As long as your pet can smell his personal scent, he'll continue to return to the "accident zone." Even if you can't smell traces of urine, your pet can. Your most important chore is to follow these steps to neutralize that odor: |
Make the "accident zone" unattractive and/or unavailable to your pet and the appropriate "bathroom" area attractive as a way to retrain your pet. Then use positive reinforcement techniques to show him the appropriate place to eliminate.
To clean carpeted areas and upholstery
For "new" stains (those that are still wet):
Soak up as much of the urine as possible with a combination of newspaper and paper towels. The more fresh urine you can remove before it dries, especially from carpet, the easier it will be to remove the odor. Place a thick layer of paper towels on the wet spot, and cover that with a thick layer of newspaper. If possible, put newspaper under the soiled area as well. Stand on this padding for about a minute. Remove the padding, and repeat the process until the area is barely damp. If possible, put the fresh, urine-soaked paper towel in the area where it belongs—your cat's litter box or your dog's designated outdoor "bathroom area." This will help remind your pet that eliminating isn't a "bad" behavior as long as it's done in the right place. Rinse the "accident zone" thoroughly with clean, cool water. After rinsing, remove as much of the water as possible by blotting or by using a wet vac.
To clean washable items
Machine wash as usual, adding a one-pound box of baking soda to your regular detergent. It's best to air dry these items if possible. If you can still see the stain or smell the urine, machine wash the item again, and add an enzymatic cleaner (available at pet supply stores) that breaks down pet-waste odors.
If your pet urinates or defecates on the sheets or blankets on a bed, then cover the bed with a vinyl, flannel-backed tablecloth when you begin the re-training period. It's machine washable, inexpensive and unattractive to your pet.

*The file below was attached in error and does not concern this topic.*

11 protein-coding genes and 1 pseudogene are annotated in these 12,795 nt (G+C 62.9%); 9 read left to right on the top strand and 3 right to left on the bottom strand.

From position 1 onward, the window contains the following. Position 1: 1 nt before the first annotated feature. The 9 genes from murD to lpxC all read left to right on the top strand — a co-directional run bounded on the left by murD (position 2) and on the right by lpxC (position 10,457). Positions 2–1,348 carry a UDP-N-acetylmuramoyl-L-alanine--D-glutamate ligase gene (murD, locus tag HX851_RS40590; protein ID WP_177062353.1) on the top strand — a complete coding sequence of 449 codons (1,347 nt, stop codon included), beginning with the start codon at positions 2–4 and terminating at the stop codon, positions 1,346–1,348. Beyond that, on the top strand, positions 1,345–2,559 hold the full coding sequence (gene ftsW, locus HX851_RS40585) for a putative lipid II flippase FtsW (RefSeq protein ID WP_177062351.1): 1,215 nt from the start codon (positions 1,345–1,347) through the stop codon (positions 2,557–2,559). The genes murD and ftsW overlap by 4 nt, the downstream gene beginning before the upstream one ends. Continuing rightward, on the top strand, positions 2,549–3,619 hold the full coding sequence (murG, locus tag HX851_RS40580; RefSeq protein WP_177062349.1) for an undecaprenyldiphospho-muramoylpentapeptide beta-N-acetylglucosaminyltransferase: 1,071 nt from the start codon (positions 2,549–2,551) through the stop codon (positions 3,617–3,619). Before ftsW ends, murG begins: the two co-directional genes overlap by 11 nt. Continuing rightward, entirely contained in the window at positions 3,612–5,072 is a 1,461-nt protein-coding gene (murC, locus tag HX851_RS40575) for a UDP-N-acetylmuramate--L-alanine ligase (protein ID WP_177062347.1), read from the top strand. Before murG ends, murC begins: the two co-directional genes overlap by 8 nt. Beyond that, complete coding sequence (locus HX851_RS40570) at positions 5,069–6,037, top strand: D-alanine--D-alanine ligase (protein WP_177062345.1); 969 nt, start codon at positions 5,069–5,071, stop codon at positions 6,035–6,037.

A warm water extended soak treatment
An extended treatment is generally not necessary with pet urine and mucus stains, but for removing pet fecal stains, vomit stains, or any kind of stain which involves blood, a period of soaking with warm water is often necessary. First (without rubbing) pick up and remove as much of the mass of the pet mess as possible. Don't try to scrape it all up at this point - you might only rub it in.
Once the stained surface is as clear and dry as you can make it, take one cup of warm water and mix in either two teaspoons of cleaning product or soap, or two tablespoons of baking soda. Mix until the liquid is entirely blended, but not until it froths over.
Options for pets with persistent digestive or urination issues
If your pet has chronic diarrhea or vomiting, making messes more than once a week, it is important that you take a stool sample to your veterinarian to test for worms. This is particularly urgent if your pet's situation seems to be making him or her uncomfortable.
Animals with persistent urination issues - particularly cats - may be acting out because of stress. Changes in your pet's routine and the arrangement of your home may be enough to wean him or her of the habit of marking.
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